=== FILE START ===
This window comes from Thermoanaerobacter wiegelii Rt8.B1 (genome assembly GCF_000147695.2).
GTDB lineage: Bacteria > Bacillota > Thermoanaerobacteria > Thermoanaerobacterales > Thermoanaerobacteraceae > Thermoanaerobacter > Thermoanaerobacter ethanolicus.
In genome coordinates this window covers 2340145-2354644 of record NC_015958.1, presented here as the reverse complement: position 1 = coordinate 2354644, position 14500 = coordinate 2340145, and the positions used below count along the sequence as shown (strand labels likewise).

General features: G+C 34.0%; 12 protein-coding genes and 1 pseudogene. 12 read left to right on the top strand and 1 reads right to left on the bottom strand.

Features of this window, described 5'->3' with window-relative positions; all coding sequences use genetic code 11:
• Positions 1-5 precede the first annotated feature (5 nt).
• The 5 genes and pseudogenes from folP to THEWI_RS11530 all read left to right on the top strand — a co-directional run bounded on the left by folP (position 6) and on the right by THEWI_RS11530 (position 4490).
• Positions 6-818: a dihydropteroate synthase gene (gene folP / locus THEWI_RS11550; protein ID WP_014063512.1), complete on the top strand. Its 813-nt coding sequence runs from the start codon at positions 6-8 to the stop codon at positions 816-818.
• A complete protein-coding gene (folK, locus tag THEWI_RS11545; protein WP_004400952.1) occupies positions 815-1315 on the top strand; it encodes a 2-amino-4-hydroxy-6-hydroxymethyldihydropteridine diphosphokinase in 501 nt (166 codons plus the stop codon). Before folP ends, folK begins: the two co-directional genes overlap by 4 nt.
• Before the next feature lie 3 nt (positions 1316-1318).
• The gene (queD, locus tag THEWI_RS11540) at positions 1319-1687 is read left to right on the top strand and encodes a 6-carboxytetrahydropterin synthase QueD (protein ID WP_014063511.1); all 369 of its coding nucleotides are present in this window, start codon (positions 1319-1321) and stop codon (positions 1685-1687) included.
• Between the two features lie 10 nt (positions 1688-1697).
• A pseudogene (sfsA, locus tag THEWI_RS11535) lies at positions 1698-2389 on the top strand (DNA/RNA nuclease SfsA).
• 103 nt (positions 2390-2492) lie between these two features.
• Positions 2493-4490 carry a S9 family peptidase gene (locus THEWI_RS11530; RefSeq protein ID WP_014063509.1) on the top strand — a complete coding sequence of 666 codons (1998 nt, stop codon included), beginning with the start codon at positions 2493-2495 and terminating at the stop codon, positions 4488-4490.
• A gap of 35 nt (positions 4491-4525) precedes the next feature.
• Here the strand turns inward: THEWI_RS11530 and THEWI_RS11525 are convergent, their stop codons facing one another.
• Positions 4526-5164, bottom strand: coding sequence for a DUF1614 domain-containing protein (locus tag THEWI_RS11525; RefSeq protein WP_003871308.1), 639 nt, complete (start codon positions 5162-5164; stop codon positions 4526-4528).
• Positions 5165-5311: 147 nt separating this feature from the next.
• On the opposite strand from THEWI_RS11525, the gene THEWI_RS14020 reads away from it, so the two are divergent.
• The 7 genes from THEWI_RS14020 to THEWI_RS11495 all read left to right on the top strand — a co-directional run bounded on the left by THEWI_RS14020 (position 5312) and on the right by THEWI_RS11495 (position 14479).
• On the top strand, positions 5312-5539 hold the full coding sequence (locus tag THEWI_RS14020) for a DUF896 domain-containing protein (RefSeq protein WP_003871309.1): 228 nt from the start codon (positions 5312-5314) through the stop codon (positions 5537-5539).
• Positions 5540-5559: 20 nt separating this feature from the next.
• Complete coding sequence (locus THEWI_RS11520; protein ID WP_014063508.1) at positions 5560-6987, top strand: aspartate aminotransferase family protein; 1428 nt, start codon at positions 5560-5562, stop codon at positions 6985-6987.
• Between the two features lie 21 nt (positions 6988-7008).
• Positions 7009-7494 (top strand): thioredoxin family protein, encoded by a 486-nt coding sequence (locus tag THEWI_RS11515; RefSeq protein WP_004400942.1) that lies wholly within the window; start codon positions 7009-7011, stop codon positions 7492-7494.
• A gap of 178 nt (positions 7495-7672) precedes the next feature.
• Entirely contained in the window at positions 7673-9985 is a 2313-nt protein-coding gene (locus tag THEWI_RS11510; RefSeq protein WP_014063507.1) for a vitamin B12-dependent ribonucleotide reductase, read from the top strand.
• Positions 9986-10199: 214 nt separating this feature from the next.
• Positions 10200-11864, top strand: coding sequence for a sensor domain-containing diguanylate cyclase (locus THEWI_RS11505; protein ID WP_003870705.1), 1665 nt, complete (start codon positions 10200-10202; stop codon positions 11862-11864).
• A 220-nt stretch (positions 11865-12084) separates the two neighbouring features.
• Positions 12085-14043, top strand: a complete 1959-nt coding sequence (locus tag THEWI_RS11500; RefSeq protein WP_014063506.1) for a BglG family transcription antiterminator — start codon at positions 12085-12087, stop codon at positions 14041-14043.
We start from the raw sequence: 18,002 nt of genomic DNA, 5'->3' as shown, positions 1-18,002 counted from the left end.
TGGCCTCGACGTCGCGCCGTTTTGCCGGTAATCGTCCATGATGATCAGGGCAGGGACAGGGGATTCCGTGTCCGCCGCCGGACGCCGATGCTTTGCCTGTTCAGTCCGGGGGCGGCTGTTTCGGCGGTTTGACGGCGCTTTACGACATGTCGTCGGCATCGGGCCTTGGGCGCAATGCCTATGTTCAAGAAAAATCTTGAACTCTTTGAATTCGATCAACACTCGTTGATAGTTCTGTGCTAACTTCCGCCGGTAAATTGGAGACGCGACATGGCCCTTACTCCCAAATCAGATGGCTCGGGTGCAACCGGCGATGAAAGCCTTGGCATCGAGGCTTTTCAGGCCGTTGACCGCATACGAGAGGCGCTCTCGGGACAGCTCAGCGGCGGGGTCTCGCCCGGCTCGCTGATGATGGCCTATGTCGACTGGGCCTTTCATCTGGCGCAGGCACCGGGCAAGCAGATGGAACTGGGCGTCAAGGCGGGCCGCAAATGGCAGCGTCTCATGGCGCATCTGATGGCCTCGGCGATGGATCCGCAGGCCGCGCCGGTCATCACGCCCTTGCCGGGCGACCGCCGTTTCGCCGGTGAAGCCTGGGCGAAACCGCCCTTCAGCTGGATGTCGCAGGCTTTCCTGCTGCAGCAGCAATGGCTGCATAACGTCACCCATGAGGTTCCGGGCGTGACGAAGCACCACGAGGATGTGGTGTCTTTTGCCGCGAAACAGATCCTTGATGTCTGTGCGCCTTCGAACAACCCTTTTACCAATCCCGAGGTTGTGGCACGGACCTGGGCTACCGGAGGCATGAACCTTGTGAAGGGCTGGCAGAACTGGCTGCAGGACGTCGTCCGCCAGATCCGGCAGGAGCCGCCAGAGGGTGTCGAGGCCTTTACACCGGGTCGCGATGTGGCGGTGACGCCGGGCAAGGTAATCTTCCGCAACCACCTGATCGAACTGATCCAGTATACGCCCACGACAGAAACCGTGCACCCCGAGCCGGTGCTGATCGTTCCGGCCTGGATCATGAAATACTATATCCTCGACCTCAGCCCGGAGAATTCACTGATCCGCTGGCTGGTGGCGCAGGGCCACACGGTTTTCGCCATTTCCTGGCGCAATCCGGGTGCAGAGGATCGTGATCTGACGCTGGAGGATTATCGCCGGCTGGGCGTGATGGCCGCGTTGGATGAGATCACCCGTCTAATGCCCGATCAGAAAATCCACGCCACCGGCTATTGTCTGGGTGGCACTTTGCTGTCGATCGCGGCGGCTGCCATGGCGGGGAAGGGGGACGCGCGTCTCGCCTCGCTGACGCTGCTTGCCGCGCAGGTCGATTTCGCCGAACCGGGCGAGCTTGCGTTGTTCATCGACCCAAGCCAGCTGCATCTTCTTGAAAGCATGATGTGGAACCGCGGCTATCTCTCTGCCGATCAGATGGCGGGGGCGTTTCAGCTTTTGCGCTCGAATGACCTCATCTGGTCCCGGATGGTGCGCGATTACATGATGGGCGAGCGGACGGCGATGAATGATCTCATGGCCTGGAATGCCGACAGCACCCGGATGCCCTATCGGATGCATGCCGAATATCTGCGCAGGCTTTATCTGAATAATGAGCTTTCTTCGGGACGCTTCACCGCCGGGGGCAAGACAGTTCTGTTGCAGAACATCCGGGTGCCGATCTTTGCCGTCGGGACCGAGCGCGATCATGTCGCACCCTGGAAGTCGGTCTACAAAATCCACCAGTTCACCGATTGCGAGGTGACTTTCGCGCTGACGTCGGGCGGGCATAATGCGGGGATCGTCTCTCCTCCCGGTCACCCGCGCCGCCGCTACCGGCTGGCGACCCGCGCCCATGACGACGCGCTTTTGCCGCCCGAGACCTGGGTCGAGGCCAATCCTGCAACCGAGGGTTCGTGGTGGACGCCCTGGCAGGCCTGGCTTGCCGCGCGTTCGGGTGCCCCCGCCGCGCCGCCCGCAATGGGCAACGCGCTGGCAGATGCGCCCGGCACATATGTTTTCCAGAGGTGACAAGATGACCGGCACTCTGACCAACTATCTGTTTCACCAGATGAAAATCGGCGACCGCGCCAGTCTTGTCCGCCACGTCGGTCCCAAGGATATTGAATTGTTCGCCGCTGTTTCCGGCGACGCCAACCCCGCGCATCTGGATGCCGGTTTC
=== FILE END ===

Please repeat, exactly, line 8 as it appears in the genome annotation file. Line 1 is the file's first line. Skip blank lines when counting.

• Positions 6-818: a dihydropteroate synthase gene (gene folP / locus THEWI_RS11550; protein ID WP_014063512.1), complete on the top strand. Its 813-nt coding sequence runs from the start codon at positions 6-8 to the stop codon at positions 816-818.